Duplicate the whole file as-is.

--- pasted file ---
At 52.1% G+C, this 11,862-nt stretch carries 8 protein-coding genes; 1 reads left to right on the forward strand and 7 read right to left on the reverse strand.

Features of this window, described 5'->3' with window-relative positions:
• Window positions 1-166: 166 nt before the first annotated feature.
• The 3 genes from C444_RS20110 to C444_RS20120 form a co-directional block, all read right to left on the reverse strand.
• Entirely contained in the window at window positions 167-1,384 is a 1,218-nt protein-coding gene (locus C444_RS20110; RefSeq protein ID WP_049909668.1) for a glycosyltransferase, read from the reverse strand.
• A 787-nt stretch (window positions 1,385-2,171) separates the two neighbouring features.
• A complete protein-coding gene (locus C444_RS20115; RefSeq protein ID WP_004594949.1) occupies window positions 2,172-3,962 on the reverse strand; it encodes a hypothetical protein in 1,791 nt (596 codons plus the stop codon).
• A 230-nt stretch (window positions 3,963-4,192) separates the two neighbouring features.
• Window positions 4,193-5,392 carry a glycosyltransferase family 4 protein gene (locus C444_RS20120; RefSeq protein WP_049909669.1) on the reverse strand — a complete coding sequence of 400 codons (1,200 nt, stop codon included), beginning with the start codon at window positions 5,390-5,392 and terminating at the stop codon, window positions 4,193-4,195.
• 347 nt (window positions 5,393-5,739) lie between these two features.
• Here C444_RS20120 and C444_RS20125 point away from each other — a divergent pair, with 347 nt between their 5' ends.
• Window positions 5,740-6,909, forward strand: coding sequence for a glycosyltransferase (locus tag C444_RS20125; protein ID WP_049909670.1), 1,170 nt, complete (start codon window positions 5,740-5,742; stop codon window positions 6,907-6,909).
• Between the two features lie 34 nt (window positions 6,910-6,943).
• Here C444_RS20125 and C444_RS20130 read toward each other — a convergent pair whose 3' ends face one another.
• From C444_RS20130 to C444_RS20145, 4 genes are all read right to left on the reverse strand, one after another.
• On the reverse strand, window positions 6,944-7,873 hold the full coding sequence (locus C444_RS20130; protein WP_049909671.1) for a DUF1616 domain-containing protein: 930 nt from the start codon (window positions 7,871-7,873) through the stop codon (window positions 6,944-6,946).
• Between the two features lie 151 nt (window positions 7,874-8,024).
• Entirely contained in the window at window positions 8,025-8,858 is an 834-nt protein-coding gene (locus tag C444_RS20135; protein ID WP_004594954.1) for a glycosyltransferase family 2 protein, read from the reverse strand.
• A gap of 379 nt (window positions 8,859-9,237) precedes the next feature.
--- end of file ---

At 52.1% G+C, this 11,862-nt stretch carries 8 protein-coding genes; 1 reads left to right on the forward strand and 7 read right to left on the reverse strand.

Features of this window, described 5'->3' with window-relative positions:
• Window positions 1-166: 166 nt before the first annotated feature.
• The 3 genes from C444_RS20110 to C444_RS20120 form a co-directional block, all read right to left on the reverse strand.
• Entirely contained in the window at window positions 167-1,384 is a 1,218-nt protein-coding gene (locus C444_RS20110; RefSeq protein ID WP_049909668.1) for a glycosyltransferase, read from the reverse strand.
• A 787-nt stretch (window positions 1,385-2,171) separates the two neighbouring features.
• A complete protein-coding gene (locus C444_RS20115; RefSeq protein ID WP_004594949.1) occupies window positions 2,172-3,962 on the reverse strand; it encodes a hypothetical protein in 1,791 nt (596 codons plus the stop codon).
• A 230-nt stretch (window positions 3,963-4,192) separates the two neighbouring features.
• Window positions 4,193-5,392 carry a glycosyltransferase family 4 protein gene (locus C444_RS20120; RefSeq protein WP_049909669.1) on the reverse strand — a complete coding sequence of 400 codons (1,200 nt, stop codon included), beginning with the start codon at window positions 5,390-5,392 and terminating at the stop codon, window positions 4,193-4,195.
• 347 nt (window positions 5,393-5,739) lie between these two features.
• Here C444_RS20120 and C444_RS20125 point away from each other — a divergent pair, with 347 nt between their 5' ends.
• Window positions 5,740-6,909, forward strand: coding sequence for a glycosyltransferase (locus tag C444_RS20125; protein ID WP_049909670.1), 1,170 nt, complete (start codon window positions 5,740-5,742; stop codon window positions 6,907-6,909).
• Between the two features lie 34 nt (window positions 6,910-6,943).
• Here C444_RS20125 and C444_RS20130 read toward each other — a convergent pair whose 3' ends face one another.
• From C444_RS20130 to C444_RS20145, 4 genes are all read right to left on the reverse strand, one after another.
• On the reverse strand, window positions 6,944-7,873 hold the full coding sequence (locus C444_RS20130; protein WP_049909671.1) for a DUF1616 domain-containing protein: 930 nt from the start codon (window positions 7,871-7,873) through the stop codon (window positions 6,944-6,946).
• Between the two features lie 151 nt (window positions 7,874-8,024).
• Entirely contained in the window at window positions 8,025-8,858 is an 834-nt protein-coding gene (locus tag C444_RS20135; protein ID WP_004594954.1) for a glycosyltransferase family 2 protein, read from the reverse strand.
• A gap of 379 nt (window positions 8,859-9,237) precedes the next feature.